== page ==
Rusins Kaufmanis: Husband. Soldier. Political cartoonist. Provocateur. Born March 27, 1925, in Riga, Latvia; died Sept. 20, 2019, in Victoria, of medically assisted death; age 94.
Rusins Kaufmanis’s academic career was less than remarkable. But his talent for drawing was obvious to his teachers from a young age. He was the son of a medical doctor in Plavinas, Latvia, but in June, 1940, this comfortable upbringing came unhinged as Latvia was annexed by Soviet forces. By late 1943, with the Soviets set to make a return offensive into then German-occupied territory, 18-year-old Rusins and his older brother Talrits joined the German army.
Talrits was killed during an Allied bombing of Danzig. Rusins survived it, only to end up in an American PoW camp and then on to a United Nations refugee camp. Remarkably, Rusins was allowed to draw sketches of his captors and fellow prisoners. He received notoriety from the guards for his talents and even some extra cigarettes.
Rusins emigrated to Canada in 1947. He spent two years building a hydroelectric dam on the Ottawa River. There, too, he produced illustrations for the local newsletter. His artistic skills developed further with a diagnosis of tuberculosis and a year-long convalescence. His more refined abilities caught the attention of Ontario Hydro, where he secured a job as a commercial draftsman.
In early 1954, Rusins attended a masquerade ball put on by the Latvian community in Toronto. Dressed as a lion tamer, he met Gundega Kravis, a beautiful University of Toronto dental student dressed as a can-can dancer. They married in 1956, and welcomed Anna (1959) and Eric (1960) into their Woodbridge, Ont., home.
Rusins adored his children. And to his delight, Anna loved art. They drew and painted together, while he spent winter evenings playing hockey with his son and trying to figure out, “What’s wrong with the Leafs?”
Sardonic humour was a Rusins trademark and it surely helped him create the political drawings and cartoon captions that followed. While this humour could test Gundy’s patience, throughout their relationship, she always urged him to pursue an artistic career with vigour.
Finally, in the early 1960s, The Globe and Mail gave Rusins his first break as a part-time political cartoonist – the illustration was of Toronto’s new City Hall being built. In 1963, he became the full-time political cartoonist for The Ottawa Citizen, where he remained until his retirement in 1989.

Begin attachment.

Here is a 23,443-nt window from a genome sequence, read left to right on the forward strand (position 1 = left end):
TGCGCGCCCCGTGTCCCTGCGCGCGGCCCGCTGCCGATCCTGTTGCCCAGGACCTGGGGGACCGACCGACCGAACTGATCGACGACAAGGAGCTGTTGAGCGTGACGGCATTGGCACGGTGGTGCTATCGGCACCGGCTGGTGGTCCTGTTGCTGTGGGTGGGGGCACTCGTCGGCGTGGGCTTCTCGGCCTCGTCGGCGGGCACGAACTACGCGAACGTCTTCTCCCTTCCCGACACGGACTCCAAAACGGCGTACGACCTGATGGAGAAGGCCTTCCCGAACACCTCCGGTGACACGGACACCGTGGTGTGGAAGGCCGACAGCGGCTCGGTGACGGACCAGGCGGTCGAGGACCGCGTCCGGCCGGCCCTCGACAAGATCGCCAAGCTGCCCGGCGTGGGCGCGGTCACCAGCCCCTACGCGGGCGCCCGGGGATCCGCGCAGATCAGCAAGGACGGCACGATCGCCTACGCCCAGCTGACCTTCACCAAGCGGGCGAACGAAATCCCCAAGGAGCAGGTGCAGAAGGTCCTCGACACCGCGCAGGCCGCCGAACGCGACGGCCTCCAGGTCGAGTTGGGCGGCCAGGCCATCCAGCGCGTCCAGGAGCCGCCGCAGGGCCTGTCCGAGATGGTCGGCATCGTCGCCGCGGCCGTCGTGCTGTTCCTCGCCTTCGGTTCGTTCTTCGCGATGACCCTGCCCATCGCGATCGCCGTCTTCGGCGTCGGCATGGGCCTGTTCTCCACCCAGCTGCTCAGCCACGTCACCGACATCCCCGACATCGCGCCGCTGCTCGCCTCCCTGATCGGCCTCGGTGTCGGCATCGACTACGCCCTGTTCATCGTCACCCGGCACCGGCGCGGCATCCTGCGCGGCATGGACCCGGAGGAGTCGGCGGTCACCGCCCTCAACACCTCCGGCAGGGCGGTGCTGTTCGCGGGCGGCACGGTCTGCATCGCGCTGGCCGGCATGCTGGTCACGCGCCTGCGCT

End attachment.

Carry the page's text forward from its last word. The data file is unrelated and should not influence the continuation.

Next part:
Over the years, he drew all the great Canadian political figures of the day – from John Diefenbaker to Brian Mulroney – and to Rusins’s delight, all asked for the original drawings, even if they had not been depicted in the most endearing light. Rusins always felt that a country whose leaders enjoy being lampooned was definitely a country in which he was grateful to call home.
Rusins and Gundy escaped Ottawa winters by retiring to Victoria. Here he had more time to grow his beloved tomatoes, read history books, carve driftwood, write his memoirs and regularly ask his three granddaughters about their “hopes, dreams and aspirations.” Rusins’s original creations for his Christmas card list continued the tradition of poking fun at the latest newsworthy event.
He maintained his humour to the end. In the final week, when told by a doctor they could perform surgery on his broken hip, he replied: “Are you sure that is a good use of taxpayers’ money?”
Rusins believed that all good things must come to an end, and cried out, Hallelujah!” when told his request for medical assistance in dying would be granted. His granddaughter Juliana has also inherited his artistic skills – she sold her first painting the day after he died. He would have enjoyed saying “hallelujah” to that news.
Eric Kaufmanis is Rusins’s son.
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